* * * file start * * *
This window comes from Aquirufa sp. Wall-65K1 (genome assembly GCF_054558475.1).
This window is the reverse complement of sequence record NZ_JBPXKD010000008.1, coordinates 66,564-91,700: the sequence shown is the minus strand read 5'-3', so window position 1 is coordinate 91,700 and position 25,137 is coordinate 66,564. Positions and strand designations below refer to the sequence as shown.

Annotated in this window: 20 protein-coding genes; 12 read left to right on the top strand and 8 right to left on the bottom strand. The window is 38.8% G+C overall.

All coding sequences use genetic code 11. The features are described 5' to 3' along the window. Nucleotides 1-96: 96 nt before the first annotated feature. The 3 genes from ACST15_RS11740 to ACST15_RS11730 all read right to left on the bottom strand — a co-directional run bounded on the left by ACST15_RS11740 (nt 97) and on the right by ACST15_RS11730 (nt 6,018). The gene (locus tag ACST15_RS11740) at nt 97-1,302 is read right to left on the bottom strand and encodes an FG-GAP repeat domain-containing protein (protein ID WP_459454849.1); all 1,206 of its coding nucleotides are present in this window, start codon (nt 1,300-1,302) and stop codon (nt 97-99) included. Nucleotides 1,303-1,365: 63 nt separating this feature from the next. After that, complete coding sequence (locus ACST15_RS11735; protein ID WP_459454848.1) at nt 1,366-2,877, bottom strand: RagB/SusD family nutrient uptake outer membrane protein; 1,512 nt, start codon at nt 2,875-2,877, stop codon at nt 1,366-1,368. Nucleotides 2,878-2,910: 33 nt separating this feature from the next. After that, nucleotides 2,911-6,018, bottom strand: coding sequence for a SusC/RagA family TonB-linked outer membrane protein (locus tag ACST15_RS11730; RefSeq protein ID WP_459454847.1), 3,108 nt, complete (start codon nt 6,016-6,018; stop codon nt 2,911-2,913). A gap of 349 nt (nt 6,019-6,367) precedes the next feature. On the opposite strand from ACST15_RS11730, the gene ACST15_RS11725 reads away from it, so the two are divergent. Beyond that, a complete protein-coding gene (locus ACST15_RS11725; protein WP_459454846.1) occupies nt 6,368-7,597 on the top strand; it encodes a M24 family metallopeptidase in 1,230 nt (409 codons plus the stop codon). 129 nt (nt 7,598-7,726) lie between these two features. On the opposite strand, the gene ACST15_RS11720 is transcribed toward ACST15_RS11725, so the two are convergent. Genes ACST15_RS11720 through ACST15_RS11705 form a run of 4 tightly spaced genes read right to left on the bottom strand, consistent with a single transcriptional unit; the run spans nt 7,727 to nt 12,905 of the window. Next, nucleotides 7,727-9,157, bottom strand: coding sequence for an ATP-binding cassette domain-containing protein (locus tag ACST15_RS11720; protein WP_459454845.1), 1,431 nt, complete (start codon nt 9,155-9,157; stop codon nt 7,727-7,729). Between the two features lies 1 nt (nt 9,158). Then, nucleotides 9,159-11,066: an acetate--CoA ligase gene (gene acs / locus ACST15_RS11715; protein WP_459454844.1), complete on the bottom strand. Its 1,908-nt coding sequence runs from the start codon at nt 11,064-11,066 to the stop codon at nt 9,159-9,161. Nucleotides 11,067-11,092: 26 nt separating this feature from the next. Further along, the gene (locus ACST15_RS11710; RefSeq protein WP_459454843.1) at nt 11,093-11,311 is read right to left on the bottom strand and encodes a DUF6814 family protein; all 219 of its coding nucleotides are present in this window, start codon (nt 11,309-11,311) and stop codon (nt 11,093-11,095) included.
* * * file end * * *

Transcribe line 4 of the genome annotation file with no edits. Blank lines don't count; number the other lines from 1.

All coding sequences use genetic code 11. The features are described 5' to 3' along the window. Nucleotides 1-96: 96 nt before the first annotated feature. The 3 genes from ACST15_RS11740 to ACST15_RS11730 all read right to left on the bottom strand — a co-directional run bounded on the left by ACST15_RS11740 (nt 97) and on the right by ACST15_RS11730 (nt 6,018). The gene (locus tag ACST15_RS11740) at nt 97-1,302 is read right to left on the bottom strand and encodes an FG-GAP repeat domain-containing protein (protein ID WP_459454849.1); all 1,206 of its coding nucleotides are present in this window, start codon (nt 1,300-1,302) and stop codon (nt 97-99) included. Nucleotides 1,303-1,365: 63 nt separating this feature from the next. After that, complete coding sequence (locus ACST15_RS11735; protein ID WP_459454848.1) at nt 1,366-2,877, bottom strand: RagB/SusD family nutrient uptake outer membrane protein; 1,512 nt, start codon at nt 2,875-2,877, stop codon at nt 1,366-1,368. Nucleotides 2,878-2,910: 33 nt separating this feature from the next. After that, nucleotides 2,911-6,018, bottom strand: coding sequence for a SusC/RagA family TonB-linked outer membrane protein (locus tag ACST15_RS11730; RefSeq protein ID WP_459454847.1), 3,108 nt, complete (start codon nt 6,016-6,018; stop codon nt 2,911-2,913). A gap of 349 nt (nt 6,019-6,367) precedes the next feature. On the opposite strand from ACST15_RS11730, the gene ACST15_RS11725 reads away from it, so the two are divergent. Beyond that, a complete protein-coding gene (locus ACST15_RS11725; protein WP_459454846.1) occupies nt 6,368-7,597 on the top strand; it encodes a M24 family metallopeptidase in 1,230 nt (409 codons plus the stop codon). 129 nt (nt 7,598-7,726) lie between these two features. On the opposite strand, the gene ACST15_RS11720 is transcribed toward ACST15_RS11725, so the two are convergent. Genes ACST15_RS11720 through ACST15_RS11705 form a run of 4 tightly spaced genes read right to left on the bottom strand, consistent with a single transcriptional unit; the run spans nt 7,727 to nt 12,905 of the window. Next, nucleotides 7,727-9,157, bottom strand: coding sequence for an ATP-binding cassette domain-containing protein (locus tag ACST15_RS11720; protein WP_459454845.1), 1,431 nt, complete (start codon nt 9,155-9,157; stop codon nt 7,727-7,729). Between the two features lies 1 nt (nt 9,158). Then, nucleotides 9,159-11,066: an acetate--CoA ligase gene (gene acs / locus ACST15_RS11715; protein WP_459454844.1), complete on the bottom strand. Its 1,908-nt coding sequence runs from the start codon at nt 11,064-11,066 to the stop codon at nt 9,159-9,161. Nucleotides 11,067-11,092: 26 nt separating this feature from the next. Further along, the gene (locus ACST15_RS11710; RefSeq protein WP_459454843.1) at nt 11,093-11,311 is read right to left on the bottom strand and encodes a DUF6814 family protein; all 219 of its coding nucleotides are present in this window, start codon (nt 11,309-11,311) and stop codon (nt 11,093-11,095) included.